1. Underlying the particular strategies of these missionaries was a more fundamental approach to proclamation, one contemporary preachers need to reclaim.
  2. For all his theological and literary works, Giertz was always a preacher at heart. He recognized the pulpit was the perpetual fount of the Church’s faith.
  3. Just as shoddy builders can get by at times with subpar work, so also shoddy preachers can occasionally offer up half-baked homiletic hash.
  4. Preachers can more deliberately make time to meditate deeply and quiet the clatter which keeps us from hearing the still, small voice of the Spirit.
  5. Time devoted to planning, to say nothing of prayer, pays-off in the long run many times over. If ever there was a vocation that need not be in a hurry, it is the cure of souls.
  6. Regardless of why they happen, sermon flops do happen to all of us. So, what should you do next?
  7. Augustine makes plain that the overarching aim of style is not to be showy; it’s to be an instrument of Spirit-led persuasion.
  8. Neither attentive note-taking, nor appreciative head-nods, nor even sympathetic tears satisfy the purpose of preaching. Only lives that are changed by the Word working in the hearts of God’s people can do that.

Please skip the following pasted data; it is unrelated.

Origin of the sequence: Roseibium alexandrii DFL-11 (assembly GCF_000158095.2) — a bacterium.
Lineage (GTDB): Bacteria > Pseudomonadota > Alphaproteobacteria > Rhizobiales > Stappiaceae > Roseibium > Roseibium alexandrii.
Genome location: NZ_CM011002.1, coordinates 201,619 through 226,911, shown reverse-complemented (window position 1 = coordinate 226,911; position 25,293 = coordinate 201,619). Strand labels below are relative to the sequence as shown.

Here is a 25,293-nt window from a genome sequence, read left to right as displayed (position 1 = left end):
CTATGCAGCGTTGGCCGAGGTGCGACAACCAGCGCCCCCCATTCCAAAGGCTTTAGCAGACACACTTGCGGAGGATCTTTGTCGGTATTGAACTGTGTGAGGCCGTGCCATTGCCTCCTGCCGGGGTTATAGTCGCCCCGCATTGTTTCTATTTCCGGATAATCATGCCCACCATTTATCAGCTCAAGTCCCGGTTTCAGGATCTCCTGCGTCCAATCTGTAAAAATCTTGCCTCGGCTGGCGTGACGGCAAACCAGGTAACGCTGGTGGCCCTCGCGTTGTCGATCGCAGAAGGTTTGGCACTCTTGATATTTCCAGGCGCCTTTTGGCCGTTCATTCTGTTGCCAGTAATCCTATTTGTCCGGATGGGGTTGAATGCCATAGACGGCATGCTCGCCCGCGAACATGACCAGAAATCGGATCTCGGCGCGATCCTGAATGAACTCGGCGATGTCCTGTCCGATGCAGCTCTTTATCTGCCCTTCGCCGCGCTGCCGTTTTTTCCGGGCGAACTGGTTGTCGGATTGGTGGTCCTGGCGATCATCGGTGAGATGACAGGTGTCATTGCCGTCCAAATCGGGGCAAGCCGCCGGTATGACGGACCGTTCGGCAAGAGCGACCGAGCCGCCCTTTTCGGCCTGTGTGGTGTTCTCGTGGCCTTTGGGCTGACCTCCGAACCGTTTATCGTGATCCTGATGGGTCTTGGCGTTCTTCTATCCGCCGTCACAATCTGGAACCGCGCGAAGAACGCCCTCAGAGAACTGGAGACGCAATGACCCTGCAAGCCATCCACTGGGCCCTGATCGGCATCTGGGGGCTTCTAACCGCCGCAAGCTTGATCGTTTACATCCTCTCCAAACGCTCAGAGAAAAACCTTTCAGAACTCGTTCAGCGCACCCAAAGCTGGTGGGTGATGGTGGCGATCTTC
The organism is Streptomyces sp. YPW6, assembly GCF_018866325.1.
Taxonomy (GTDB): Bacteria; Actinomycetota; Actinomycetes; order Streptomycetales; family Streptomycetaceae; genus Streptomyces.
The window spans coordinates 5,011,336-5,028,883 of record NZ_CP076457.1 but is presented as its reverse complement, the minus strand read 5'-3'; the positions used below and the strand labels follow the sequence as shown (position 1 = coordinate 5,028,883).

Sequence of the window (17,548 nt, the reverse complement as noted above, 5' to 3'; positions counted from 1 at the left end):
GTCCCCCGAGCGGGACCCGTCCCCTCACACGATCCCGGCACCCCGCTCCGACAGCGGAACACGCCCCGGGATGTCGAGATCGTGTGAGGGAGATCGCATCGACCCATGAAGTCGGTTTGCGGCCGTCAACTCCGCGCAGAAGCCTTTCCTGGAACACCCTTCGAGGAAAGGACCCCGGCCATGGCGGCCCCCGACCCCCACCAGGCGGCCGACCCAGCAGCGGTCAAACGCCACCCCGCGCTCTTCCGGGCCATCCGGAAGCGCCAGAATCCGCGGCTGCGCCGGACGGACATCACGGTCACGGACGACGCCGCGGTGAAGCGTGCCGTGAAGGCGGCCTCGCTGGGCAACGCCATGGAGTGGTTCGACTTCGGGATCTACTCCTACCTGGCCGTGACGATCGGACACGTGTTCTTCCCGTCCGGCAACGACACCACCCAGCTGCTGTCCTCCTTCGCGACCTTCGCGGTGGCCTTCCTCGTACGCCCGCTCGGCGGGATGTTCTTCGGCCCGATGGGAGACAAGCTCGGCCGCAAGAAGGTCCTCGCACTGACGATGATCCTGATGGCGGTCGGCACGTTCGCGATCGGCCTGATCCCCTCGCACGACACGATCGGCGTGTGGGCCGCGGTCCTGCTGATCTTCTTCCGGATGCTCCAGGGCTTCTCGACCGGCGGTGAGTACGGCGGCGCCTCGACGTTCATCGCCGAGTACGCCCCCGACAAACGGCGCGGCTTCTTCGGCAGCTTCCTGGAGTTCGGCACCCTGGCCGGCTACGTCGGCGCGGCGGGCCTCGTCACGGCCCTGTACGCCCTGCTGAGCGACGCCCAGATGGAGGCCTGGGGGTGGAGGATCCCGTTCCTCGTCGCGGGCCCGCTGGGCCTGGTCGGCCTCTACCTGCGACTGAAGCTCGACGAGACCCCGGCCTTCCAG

9. Peterson would have us see each sermon embedded in the community of the faithful. No sermon stands alone because its context is not merely the liturgy, much less an online livestream, but the life together of God’s people.
  10. Clarity enables mobility. When preachers make the message clear, the people of God are freed-up to follow Jesus.
  11. Strategic silence is a sanctified stall tactic which benefits both the preacher and the pew-sitter. It is not just dead air.
  12. We entered the hospital with a jumbled ball of questions, uncertainties, and anxieties. We left with a master class in effective communication.

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